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Middle English, from Old English byrthen; akin to Old English beran to carry


  • 1a : something that is carried : load
b : duty, responsibility
  • 2: something oppressive or worrisome
  • 3a : the bearing of a load —usually used in the phrase beast of burden
b : capacity for carrying cargo <a ship of a hundred tons burden>
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The burden of proof (Latin: onus probandi) is the obligation to shift the accepted conclusion away from an oppositional opinion to one's own position.

The burden of proof is often associated with the Latin maxim semper necessitas probandi incumbit ei qui agit, the best translation of which seems to be: "the necessity of proof always lies with the person who lays charges." This is a statement of a version of the presumption of innocence that underpins the assessment of evidence in some legal systems, and is not a general statement of when one takes on the burden of proof. The burden of proof tends to lie with anyone who is arguing against received wisdom, but does not always, as sometimes the consequences of accepting a statement or the ease of gathering evidence in its defense might alter the burden of proof its proponents shoulder. The burden may also be assigned institutionally.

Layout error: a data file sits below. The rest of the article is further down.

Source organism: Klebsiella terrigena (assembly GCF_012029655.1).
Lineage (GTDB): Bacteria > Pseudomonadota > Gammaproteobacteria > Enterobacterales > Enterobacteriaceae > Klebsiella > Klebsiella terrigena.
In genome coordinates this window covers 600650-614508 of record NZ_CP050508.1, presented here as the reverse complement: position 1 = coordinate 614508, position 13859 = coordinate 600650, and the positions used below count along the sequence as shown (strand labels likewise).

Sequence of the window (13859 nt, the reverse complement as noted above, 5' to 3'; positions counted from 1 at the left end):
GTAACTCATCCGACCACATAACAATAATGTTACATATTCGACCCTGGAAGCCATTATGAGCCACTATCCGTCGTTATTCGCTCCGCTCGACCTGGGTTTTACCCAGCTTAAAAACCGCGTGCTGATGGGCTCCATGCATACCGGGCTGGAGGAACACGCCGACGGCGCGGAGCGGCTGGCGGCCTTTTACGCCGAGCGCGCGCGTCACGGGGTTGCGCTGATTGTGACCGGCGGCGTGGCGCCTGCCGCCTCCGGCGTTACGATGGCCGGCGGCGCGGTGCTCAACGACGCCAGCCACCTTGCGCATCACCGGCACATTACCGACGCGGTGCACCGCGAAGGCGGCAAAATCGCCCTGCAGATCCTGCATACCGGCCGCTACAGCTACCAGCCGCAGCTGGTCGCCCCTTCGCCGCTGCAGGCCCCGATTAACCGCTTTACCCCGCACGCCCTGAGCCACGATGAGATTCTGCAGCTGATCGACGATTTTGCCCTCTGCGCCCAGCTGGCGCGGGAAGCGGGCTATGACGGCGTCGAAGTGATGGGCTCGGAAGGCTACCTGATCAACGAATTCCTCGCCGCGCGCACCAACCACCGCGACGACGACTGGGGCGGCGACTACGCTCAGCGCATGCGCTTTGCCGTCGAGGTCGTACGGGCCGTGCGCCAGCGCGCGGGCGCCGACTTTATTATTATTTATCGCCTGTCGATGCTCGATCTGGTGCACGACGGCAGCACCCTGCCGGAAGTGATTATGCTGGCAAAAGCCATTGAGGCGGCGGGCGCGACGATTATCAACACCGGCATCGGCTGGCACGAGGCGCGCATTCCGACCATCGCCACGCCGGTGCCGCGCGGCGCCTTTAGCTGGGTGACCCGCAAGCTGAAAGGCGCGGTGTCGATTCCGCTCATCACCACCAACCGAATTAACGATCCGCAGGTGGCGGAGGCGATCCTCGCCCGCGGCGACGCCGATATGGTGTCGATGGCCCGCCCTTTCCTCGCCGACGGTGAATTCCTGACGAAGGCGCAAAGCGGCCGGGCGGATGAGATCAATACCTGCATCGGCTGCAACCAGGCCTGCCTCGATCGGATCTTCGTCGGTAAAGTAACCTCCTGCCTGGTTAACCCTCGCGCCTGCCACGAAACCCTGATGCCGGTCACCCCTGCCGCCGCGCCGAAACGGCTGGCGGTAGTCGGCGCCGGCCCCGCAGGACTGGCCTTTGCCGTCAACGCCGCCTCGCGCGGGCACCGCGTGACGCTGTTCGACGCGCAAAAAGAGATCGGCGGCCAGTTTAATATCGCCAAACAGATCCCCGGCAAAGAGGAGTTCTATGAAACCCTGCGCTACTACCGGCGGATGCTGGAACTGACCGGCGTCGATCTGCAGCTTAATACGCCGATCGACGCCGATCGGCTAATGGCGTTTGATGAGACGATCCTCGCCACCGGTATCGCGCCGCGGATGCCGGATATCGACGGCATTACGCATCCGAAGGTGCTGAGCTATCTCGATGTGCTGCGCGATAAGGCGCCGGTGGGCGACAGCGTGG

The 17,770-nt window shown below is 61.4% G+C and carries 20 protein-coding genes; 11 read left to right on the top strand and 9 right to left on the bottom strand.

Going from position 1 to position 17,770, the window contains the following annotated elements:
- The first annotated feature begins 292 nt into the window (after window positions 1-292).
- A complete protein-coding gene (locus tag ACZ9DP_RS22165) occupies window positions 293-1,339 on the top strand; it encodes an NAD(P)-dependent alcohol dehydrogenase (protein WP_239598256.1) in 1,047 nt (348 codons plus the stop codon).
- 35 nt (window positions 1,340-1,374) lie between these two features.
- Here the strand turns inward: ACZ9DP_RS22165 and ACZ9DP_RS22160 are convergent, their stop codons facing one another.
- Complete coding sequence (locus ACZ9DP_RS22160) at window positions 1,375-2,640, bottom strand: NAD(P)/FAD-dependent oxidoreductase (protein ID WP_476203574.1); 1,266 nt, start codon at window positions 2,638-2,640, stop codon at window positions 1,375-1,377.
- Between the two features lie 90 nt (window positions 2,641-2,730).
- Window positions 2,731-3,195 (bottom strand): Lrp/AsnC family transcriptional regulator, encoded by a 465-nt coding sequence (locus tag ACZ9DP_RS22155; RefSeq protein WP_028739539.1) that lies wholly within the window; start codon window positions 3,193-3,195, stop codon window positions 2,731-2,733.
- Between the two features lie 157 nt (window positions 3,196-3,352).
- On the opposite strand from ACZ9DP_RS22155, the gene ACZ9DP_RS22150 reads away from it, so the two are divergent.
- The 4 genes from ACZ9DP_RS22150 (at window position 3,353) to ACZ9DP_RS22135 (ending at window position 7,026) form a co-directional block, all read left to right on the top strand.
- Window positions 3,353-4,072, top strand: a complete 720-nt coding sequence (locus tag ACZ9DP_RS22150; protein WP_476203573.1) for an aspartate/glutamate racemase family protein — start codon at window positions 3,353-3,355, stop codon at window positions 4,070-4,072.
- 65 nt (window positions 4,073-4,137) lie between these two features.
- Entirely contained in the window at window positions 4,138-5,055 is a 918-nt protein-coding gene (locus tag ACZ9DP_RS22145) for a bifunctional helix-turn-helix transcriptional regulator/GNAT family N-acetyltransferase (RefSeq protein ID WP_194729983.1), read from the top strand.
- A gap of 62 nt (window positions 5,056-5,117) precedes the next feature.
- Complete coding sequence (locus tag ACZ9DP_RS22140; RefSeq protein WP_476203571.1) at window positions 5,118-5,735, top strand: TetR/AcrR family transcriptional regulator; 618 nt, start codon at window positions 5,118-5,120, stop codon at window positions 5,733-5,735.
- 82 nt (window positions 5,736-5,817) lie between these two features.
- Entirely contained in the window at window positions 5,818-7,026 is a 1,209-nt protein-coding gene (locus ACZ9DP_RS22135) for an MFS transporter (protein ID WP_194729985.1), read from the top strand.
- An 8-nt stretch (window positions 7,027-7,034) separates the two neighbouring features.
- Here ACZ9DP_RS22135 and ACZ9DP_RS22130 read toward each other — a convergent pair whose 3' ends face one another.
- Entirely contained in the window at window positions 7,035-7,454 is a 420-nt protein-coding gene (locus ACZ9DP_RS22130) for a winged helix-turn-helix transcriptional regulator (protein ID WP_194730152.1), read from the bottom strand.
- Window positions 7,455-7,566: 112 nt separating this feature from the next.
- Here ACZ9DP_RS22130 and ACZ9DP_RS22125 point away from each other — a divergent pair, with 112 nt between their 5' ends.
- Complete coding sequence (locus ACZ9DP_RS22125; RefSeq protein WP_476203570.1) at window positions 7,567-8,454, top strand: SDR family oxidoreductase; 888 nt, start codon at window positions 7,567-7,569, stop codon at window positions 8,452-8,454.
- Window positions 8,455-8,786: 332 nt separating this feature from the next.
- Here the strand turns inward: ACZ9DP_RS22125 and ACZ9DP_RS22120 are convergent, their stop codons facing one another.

He who does not carry the burden of proof carries the benefit of assumption, meaning he needs no evidence to support his claim. Fulfilling the burden of proof effectively captures the benefit of assumption, passing the burden of proof off to another party. However the incidence of burden of proof is affected by common law, statute and procedure.

The burden of proof is an especially important issue in law and science.[1]